THE charitable trust which, just six months ago, took control of the museums, libraries, community centres and public halls previously run by Scottish Borders Council is seeking to cut its 400-strong workforce in a bid to save cash.

Live Borders, which also operates 14 major sports facilities including six swimming pools, is inviting staff to apply for voluntary severance or early retirement deals.

And employees have been given until next Friday, November 25, to express an interest.

“It is anticipated successful applicants will leave on or before March 31,” states chief executive Ewan Jackson in a letter to staff.

An amalgam of SBC’s cultural services and the former Borders Sport and Leisure Trust, Live Borders came into existence on April 1 when the council confirmed a £121m contract for the delivery of the integrated services over the next 20 years.

In his letter Mr Jackson says his organisation receives 60% of its funding from the council with the balance of its budget coming from “income we generate ourselves”.

“You will be aware that the pressure on public sector finances continues,” he states.

“As a number of areas such as teacher and police numbers and free personal care have been protected by the Scottish Government, it means others areas and services, such as our own, will be required to address these pressures.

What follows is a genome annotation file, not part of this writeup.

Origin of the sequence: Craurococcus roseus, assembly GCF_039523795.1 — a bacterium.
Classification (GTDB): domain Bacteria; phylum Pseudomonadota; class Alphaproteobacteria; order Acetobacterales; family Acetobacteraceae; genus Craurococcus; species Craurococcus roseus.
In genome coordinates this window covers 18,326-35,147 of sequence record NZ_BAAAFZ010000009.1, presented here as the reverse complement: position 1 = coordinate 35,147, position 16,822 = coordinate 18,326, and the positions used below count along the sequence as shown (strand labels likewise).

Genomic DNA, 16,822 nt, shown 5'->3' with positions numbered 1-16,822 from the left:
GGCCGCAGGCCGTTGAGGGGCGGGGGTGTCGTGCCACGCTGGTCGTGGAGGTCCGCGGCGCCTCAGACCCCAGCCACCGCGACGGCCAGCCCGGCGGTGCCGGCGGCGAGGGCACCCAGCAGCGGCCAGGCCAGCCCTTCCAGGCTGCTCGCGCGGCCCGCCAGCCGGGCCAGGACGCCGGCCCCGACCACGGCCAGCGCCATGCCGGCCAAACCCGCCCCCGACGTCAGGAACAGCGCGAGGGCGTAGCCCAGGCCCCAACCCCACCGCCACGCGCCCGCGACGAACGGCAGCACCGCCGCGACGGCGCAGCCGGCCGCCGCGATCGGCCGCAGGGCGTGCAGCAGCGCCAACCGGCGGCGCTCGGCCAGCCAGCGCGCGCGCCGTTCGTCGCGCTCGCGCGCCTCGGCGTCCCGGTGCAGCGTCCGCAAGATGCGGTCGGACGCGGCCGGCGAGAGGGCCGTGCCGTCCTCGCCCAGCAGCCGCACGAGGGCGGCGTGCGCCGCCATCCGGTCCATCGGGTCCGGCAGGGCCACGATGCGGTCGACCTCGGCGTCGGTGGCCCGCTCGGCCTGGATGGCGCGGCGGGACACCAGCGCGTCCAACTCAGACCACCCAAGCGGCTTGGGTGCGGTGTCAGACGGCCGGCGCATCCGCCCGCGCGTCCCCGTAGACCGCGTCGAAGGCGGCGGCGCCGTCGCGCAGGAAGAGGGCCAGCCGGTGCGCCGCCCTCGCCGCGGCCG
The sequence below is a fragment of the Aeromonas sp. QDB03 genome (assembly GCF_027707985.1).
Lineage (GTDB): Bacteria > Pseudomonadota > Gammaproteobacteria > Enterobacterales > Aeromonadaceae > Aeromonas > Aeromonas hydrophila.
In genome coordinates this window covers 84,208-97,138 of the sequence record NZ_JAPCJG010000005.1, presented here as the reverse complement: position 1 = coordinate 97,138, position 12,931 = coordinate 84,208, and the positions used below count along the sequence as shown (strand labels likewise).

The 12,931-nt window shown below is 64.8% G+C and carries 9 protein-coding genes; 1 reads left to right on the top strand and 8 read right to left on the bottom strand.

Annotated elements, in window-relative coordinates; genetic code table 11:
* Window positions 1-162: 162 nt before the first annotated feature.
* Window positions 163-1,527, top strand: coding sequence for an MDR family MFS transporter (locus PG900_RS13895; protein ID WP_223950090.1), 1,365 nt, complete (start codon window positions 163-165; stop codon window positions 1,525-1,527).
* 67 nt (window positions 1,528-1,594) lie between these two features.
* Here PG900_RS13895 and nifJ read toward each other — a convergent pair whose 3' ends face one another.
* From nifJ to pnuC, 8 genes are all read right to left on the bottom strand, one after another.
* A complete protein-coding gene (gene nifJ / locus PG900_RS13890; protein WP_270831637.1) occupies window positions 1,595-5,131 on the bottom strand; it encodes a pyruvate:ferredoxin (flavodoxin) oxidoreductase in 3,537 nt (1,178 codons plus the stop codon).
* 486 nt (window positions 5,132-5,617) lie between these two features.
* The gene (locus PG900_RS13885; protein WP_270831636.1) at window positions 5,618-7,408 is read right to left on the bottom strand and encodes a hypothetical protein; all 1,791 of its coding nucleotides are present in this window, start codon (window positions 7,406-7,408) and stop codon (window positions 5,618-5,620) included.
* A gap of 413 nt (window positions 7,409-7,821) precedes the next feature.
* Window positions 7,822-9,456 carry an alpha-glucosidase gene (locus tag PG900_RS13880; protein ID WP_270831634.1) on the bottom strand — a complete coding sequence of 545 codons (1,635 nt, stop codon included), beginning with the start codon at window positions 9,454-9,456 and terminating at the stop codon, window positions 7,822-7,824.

“Due to a significant reduction in the government funding the council will receive, there is a need to achieve significant savings.

“As we build our knowledge and understanding of our services…we will need to reshape and refocus some of these and find alternative ways of delivering our valued services.”

Mr Jackson reveals that a review of senior management has already taken place and a new executive structure agreed.

“The next stage of the review process will be to look at the structure, processes and employee levels,” he writes.

“Whilst I would stress no decisions have yet been taken, it is likely these reviews will result in a restructure of our organisation in order to deliver the key benefits of integration and to implement the alternative ways of delivering our services that is required.

“In this context Live Borders has decided to offer our employees the opportunity to apply for early release from employment through an early retirement/voluntary severance (ER/VS) scheme.

“We also invite and will consider any alternative working arrangement requests that employees want to make, such as moving to part-time hours, changing roles and flexible retirement.”

Mr Jackson makes it clear there is no obligation on Live Borders to approve any application which will require senior management endorsement before being submitted to the council, which operates the ER/VS scheme, for a final decision.